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Mockumentary humanizes vampire daily life

‘What We Do in the Shadows’ riffs on social struggles faced by out-of-touch undead

In the past year, the box office has seen movies chronicling life stories of success and describing the accomplishments of older or deceased members of society. In contrast, Taika Waititi’s and Jemaine Clement’s “What We Do in the Shadows” documents the lives of the undead — of vampires living in a flat in Wellington, New Zealand.

Waititi and Clement have previously worked together as the faux singer-songwriter duo, Flight of the Conchords. Co-writing and co-producing the film, Wiatiti and Clement also star as Vladislav and Viago, two of the three main vampires.

In what can best be described as a “mockumentary,” the film finds humor in life’s mundane activities. Audience members will laugh equally at these quotidian events and at the unique struggles of vampires, being centuries old, out of touch and living a nocturnal lifestyle on a diet of human blood.

Viago acts as a mother of sorts, waking up all of his flat-mates for a “flat meeting” to discuss chores and responsibilities: The dishes haven’t been done in five years; the furniture will be permanently red if bloodstains are not taken care of more quickly; the rent is late. The vampires develop a laughable relationship with their mortal servant Jackie, played by Jackie Van Beek, who supplies them “dinner” and acts as their contact with the human world in the hopes of one day gaining eternal life.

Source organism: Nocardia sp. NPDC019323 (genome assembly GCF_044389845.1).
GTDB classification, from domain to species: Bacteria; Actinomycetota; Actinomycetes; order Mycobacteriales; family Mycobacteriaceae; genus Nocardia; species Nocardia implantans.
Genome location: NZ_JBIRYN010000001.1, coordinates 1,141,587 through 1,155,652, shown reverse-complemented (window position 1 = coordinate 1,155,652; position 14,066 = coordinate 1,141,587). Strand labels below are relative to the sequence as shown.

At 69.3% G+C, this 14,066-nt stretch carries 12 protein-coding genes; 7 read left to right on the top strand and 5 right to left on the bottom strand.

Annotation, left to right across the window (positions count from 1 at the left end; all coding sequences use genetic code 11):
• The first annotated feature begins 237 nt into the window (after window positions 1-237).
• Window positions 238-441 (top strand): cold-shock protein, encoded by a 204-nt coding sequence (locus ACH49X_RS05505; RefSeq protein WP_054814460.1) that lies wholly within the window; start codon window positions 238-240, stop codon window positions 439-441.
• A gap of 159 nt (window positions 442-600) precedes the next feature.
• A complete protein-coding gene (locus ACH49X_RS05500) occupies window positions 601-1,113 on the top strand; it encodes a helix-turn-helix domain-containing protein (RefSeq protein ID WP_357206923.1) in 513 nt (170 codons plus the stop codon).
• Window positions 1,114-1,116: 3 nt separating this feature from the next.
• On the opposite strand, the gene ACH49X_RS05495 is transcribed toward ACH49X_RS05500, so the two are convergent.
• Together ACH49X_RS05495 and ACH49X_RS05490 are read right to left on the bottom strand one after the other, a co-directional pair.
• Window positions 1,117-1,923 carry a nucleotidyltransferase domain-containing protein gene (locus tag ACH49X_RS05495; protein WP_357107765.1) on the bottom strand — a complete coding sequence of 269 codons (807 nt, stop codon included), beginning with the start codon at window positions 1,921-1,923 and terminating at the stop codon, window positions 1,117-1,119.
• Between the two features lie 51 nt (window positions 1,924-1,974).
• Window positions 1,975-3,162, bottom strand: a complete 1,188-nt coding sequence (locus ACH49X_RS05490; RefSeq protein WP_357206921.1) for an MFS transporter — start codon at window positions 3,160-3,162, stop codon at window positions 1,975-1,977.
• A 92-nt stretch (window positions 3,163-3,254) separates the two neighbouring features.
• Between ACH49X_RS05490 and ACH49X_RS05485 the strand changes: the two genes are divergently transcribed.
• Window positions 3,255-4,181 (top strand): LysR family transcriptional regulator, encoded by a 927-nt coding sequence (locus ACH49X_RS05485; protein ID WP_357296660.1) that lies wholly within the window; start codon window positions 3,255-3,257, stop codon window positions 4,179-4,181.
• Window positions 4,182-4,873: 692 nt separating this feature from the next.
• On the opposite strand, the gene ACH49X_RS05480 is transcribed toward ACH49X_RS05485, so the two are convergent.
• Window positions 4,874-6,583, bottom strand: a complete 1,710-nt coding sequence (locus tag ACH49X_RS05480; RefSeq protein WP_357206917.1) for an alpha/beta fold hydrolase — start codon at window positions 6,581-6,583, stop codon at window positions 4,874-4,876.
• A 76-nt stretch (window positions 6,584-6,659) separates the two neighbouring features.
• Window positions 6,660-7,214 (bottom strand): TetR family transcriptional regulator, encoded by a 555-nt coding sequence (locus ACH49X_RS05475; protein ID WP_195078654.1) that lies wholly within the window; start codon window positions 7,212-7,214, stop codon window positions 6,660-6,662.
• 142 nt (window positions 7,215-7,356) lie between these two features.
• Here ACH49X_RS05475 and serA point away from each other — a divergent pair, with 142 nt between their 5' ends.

Older members of the audience will sympathize with the vamps as they attempt to learn modern technology from their sole human friend Stu, portrayed by Stu Rutherford, while younger members will sympathize with the vamps’ poor social skills with the ladies.

The film’s abundant and clever humor almost conceals its disjunctive plot. Viago has an unrequited love, the clan is nearly exposed for what they are and a new vampire, Cori Gonzalez-Macuer’s Nick, joins the flat, altering the dynamics of the group. The plot’s resolutions to these conflicts are too predictable, but the humor accompanying them keeps the film from seeming banal.

While “What We Do in the Shadows” documents the vampires’ struggles, it riffs on the common behaviors of humans, portraying ordinary life struggles in the extreme. Audience members may see a hint of themselves in the vampires’ attempts to dress to go out for the evening. Lacking reflections, the vamps rely on their flatmates’ opinions, century-old style and poorly made sketches. The filmgoers will laugh at their own attempts to impress dinner guests as they watch the vamps dump cold, canned spaghetti on their guests’ dinner plates.

Waititi and Clement skillfully use their mockumentary of vampire life among mortals as a tool to encourage us to realize the ironic triviality in perceived social obstacles. At least we can eat without committing murder and enjoy the sunshine without being burnt to ash. 

“What We Do in the Shadows” will be playing at the Cable Car Cinema through April 2.

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